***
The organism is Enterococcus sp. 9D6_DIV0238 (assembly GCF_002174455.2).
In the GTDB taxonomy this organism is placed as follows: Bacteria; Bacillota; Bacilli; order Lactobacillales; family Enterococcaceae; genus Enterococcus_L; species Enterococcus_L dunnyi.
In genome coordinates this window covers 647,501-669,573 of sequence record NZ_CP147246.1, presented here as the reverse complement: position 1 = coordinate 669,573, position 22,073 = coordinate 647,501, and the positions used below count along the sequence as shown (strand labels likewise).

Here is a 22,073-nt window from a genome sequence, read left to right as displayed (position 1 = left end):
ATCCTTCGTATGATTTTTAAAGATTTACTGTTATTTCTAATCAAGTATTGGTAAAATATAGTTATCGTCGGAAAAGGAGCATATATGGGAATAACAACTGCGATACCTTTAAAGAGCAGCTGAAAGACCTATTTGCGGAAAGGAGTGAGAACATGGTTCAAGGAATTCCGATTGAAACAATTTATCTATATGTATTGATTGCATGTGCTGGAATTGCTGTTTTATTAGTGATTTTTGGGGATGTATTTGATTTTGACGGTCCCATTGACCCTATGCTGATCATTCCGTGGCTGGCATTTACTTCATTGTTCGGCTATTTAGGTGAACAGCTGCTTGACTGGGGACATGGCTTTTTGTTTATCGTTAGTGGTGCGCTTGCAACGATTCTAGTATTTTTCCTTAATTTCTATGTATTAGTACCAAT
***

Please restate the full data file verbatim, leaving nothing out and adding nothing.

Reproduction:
The organism is Enterococcus sp. 9D6_DIV0238 (assembly GCF_002174455.2).
In the GTDB taxonomy this organism is placed as follows: Bacteria; Bacillota; Bacilli; order Lactobacillales; family Enterococcaceae; genus Enterococcus_L; species Enterococcus_L dunnyi.
In genome coordinates this window covers 647,501-669,573 of sequence record NZ_CP147246.1, presented here as the reverse complement: position 1 = coordinate 669,573, position 22,073 = coordinate 647,501, and the positions used below count along the sequence as shown (strand labels likewise).

Here is a 22,073-nt window from a genome sequence, read left to right as displayed (position 1 = left end):
ATCCTTCGTATGATTTTTAAAGATTTACTGTTATTTCTAATCAAGTATTGGTAAAATATAGTTATCGTCGGAAAAGGAGCATATATGGGAATAACAACTGCGATACCTTTAAAGAGCAGCTGAAAGACCTATTTGCGGAAAGGAGTGAGAACATGGTTCAAGGAATTCCGATTGAAACAATTTATCTATATGTATTGATTGCATGTGCTGGAATTGCTGTTTTATTAGTGATTTTTGGGGATGTATTTGATTTTGACGGTCCCATTGACCCTATGCTGATCATTCCGTGGCTGGCATTTACTTCATTGTTCGGCTATTTAGGTGAACAGCTGCTTGACTGGGGACATGGCTTTTTGTTTATCGTTAGTGGTGCGCTTGCAACGATTCTAGTATTTTTCCTTAATTTCTATGTATTAGTACCAAT